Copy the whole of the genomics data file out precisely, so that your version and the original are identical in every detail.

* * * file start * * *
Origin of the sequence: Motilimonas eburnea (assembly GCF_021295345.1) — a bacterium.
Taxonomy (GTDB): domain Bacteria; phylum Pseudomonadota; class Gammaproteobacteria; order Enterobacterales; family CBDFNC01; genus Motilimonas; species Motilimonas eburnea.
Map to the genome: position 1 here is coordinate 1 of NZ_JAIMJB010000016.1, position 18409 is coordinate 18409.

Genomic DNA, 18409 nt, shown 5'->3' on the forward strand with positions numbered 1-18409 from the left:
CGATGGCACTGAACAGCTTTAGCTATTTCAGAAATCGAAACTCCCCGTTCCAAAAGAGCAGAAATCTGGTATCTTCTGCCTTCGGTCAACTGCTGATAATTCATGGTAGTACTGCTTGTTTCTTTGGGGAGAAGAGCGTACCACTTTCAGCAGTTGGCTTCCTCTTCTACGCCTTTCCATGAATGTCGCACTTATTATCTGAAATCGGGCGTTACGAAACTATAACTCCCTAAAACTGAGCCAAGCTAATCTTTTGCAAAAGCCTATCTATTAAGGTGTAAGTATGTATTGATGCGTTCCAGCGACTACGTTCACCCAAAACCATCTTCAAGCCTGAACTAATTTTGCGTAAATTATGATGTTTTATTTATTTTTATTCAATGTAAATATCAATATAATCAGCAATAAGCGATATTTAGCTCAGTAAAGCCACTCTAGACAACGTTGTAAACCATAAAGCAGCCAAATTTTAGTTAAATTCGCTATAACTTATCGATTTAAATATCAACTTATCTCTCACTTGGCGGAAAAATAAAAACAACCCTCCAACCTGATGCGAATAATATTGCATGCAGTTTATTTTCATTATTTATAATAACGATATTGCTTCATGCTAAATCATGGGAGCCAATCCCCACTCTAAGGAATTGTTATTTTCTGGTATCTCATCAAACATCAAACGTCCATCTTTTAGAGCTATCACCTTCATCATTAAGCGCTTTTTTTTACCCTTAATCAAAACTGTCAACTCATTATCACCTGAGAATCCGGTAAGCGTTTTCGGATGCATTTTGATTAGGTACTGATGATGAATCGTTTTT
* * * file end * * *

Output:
Origin of the sequence: Motilimonas eburnea (assembly GCF_021295345.1) — a bacterium.
Taxonomy (GTDB): domain Bacteria; phylum Pseudomonadota; class Gammaproteobacteria; order Enterobacterales; family CBDFNC01; genus Motilimonas; species Motilimonas eburnea.
Map to the genome: position 1 here is coordinate 1 of NZ_JAIMJB010000016.1, position 18409 is coordinate 18409.

Genomic DNA, 18409 nt, shown 5'->3' on the forward strand with positions numbered 1-18409 from the left:
CGATGGCACTGAACAGCTTTAGCTATTTCAGAAATCGAAACTCCCCGTTCCAAAAGAGCAGAAATCTGGTATCTTCTGCCTTCGGTCAACTGCTGATAATTCATGGTAGTACTGCTTGTTTCTTTGGGGAGAAGAGCGTACCACTTTCAGCAGTTGGCTTCCTCTTCTACGCCTTTCCATGAATGTCGCACTTATTATCTGAAATCGGGCGTTACGAAACTATAACTCCCTAAAACTGAGCCAAGCTAATCTTTTGCAAAAGCCTATCTATTAAGGTGTAAGTATGTATTGATGCGTTCCAGCGACTACGTTCACCCAAAACCATCTTCAAGCCTGAACTAATTTTGCGTAAATTATGATGTTTTATTTATTTTTATTCAATGTAAATATCAATATAATCAGCAATAAGCGATATTTAGCTCAGTAAAGCCACTCTAGACAACGTTGTAAACCATAAAGCAGCCAAATTTTAGTTAAATTCGCTATAACTTATCGATTTAAATATCAACTTATCTCTCACTTGGCGGAAAAATAAAAACAACCCTCCAACCTGATGCGAATAATATTGCATGCAGTTTATTTTCATTATTTATAATAACGATATTGCTTCATGCTAAATCATGGGAGCCAATCCCCACTCTAAGGAATTGTTATTTTCTGGTATCTCATCAAACATCAAACGTCCATCTTTTAGAGCTATCACCTTCATCATTAAGCGCTTTTTTTTACCCTTAATCAAAACTGTCAACTCATTATCACCTGAGAATCCGGTAAGCGTTTTCGGATGCATTTTGATTAGGTACTGATGATGAATCGTTTTT